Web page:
Saturday, Jan. 16, marks the 96th anniversary of Prohibition. On that date in 1920 the National Prohibition Act took effect, implementing the 18th Amendment to the U.S. Constitution. The Volstead Act, named for its legislative sponsor, Rep. Andrew Volstead (D-Minn.), banned the production and sale of beer, wine, and distilled spirits throughout the then-48 states.

Although exemptions were provided for “sacramental wines,” ciders, and physicians’ prescriptions, the Volstead Act criminalized the alcohol market’s supply side, including exports and imports, but not the consumption of beverages containing more than one-half of 1 percent alcohol by weight or volume.

“Demon rum” had at long last been outlawed, and Prohibition’s supporters, spearheaded by the Anti-Saloon League and the Women’s Christian Temperance Union, celebrated their victory, not with champagne, of course.

Opposition to immigration of the tired, poor, and huddled masses from southern and eastern Europe was running high then, prompting some commentators to see Prohibition as part of a Protestant backlash against Catholics and Jews.

But as with modern sin-tax regimes that impose high taxes on disapproved activities (such as New York City’s cigarette tax), booze buying and selling simply went underground, to “speakeasies” – unlicensed bars – street corners, and alleyways; “bathtub gin” and smuggled Canadian whiskey replaced some of the distilled spirits that many people still very much wanted to imbibe.

Bootlegging and smuggling thrived; violent crime flourished as the organized gangs that supplied alcohol to willing consumers protected their turfs; corruption among public officials and law enforcers was rampant. Some people were blinded or killed by adulterated black-market spirits. Prohibition empowered local and federal police forces to search for and seize illegal booze at gunpoint.

The “noble experiment” had failed to deliver on supporters’ promises of sober blue-collar husbands, attentive fathers, and a productive workforce spared the depredations of booze-soaked saloons and “gin joints” by caring political elites backed by the coercive powers of the state.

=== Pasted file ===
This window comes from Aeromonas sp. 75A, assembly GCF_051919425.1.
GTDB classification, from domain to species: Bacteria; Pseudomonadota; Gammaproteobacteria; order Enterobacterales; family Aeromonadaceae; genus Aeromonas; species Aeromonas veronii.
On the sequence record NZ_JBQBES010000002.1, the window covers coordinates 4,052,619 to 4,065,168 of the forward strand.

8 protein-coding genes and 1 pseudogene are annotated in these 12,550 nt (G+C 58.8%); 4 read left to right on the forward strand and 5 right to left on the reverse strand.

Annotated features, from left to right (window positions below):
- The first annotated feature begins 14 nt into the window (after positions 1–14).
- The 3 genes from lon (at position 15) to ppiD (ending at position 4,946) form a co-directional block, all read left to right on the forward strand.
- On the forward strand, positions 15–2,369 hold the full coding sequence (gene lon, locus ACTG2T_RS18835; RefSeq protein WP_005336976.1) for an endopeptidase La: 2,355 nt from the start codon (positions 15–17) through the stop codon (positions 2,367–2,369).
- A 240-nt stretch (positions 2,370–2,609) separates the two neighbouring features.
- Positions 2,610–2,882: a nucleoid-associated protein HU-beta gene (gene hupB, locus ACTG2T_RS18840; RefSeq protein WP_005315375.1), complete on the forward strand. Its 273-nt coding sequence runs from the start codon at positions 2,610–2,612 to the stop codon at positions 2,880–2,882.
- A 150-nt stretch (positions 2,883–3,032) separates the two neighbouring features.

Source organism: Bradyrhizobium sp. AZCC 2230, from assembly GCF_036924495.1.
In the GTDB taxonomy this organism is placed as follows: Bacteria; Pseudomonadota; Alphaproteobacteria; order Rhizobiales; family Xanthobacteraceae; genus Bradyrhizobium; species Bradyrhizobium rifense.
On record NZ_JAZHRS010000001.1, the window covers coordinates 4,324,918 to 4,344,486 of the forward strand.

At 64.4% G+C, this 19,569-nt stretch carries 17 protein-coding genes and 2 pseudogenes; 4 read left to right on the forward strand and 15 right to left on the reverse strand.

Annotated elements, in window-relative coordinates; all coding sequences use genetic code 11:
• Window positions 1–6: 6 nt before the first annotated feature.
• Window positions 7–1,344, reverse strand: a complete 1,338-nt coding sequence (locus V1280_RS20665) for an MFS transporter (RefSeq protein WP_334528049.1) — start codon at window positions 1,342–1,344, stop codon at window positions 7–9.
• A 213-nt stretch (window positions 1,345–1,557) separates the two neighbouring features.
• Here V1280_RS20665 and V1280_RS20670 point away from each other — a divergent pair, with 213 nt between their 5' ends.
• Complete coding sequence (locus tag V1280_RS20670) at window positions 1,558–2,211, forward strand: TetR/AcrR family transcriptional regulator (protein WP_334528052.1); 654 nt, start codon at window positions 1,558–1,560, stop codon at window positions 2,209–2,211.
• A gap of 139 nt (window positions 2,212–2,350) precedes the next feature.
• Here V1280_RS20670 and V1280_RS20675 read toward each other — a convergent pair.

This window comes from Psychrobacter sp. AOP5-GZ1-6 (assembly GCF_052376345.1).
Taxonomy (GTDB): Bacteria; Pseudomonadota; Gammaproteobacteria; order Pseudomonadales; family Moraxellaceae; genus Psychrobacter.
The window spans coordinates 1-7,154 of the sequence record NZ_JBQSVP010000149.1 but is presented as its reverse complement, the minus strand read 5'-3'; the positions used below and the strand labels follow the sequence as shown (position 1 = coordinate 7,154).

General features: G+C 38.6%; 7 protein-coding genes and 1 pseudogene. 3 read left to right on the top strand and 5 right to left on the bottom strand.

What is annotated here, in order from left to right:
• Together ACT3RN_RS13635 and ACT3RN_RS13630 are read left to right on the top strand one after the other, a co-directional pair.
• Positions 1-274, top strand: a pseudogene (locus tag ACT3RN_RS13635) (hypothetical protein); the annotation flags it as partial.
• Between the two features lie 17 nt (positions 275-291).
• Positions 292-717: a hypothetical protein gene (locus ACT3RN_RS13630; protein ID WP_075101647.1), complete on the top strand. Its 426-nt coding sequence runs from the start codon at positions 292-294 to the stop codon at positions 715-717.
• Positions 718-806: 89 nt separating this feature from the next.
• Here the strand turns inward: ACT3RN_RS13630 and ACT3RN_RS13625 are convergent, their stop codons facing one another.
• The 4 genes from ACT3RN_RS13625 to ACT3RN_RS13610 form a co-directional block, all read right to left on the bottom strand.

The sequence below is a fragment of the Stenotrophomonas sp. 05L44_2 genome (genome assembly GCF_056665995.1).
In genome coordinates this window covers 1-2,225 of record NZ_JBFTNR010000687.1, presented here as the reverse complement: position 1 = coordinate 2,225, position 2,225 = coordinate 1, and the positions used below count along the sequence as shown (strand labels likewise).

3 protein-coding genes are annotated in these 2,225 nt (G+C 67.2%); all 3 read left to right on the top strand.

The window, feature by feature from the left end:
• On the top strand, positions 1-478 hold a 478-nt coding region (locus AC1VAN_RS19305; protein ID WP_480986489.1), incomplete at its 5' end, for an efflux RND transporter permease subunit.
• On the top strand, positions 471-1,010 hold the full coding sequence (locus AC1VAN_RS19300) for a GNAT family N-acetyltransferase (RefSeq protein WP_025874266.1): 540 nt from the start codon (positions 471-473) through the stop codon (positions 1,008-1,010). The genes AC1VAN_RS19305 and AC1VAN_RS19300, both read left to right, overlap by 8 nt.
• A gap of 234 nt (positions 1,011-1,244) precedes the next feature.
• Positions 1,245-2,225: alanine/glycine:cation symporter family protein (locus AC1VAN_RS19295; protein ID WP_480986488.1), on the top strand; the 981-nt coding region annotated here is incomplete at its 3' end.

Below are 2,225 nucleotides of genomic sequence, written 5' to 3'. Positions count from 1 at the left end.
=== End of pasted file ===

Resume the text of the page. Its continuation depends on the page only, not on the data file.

How did the nation’s 14-year-long Prohibition nightmare happen? The “Baptists and Bootleggers” theory of regulation emphasizes how public policy can be influenced by alliances of paternalistic pressure groups claiming the moral high ground about something they find objectionable, like drinking alcohol or smoking tobacco or cannabis (the “Baptists”), and special economic interests (the “bootleggers”) that can profit by filling the demand for banned substances or evading onerous taxes on “sin.”

Fast forward to December 5, 1933. Fewer than 14 years after the Volstead Act took effect, Prohibition was repealed by ratification of the 21st Amendment.

Franklin Delano Roosevelt, who liked a martini at day’s end, campaigned for the White House in 1932 on a platform promising to legalize (and tax) the sale of beer. As strong a supporter (at that time) of fiscal discipline as President Herbert Hoover, FDR wanted a federal beer tax to help offset the significant decline in income-tax revenue caused by the Great Depression, which would hit bottom just as he took office in March 1933. One observer of the presidential campaign remarked that FDR apparently hoped that Americans, if given a chance, would drink themselves into a balanced budget.

Roosevelt’s proposal for legalizing beer sales drew cheers from campaign crowds, and eight months after Inauguration Day, Prohibition was consigned to the dustbin of history. Evangelist Billy Sunday said that “Hell will be forever rent.”

Prohibition was emblematic of the government-dominated Progressive Era, which also bequeathed to America the income tax (16th Amendment), popular election of U.S. Senators (17th Amendment), women’s right to vote (19th Amendment), and a raft of regulatory initiatives, including establishment of the Federal Reserve System, tougher antitrust enforcement (a new Federal Trade Commission was created with authority to enforce the Clayton Act of 1914), and the Harrison Narcotics Act, the first federal anti-drug law.

Like today’s “war on drugs,” Prohibition imposed enormous costs on American society. Enforcement of the 18th Amendment started on January 16, a date worth remembering for public-policy hubris. But be sure to celebrate its repeal next December 5!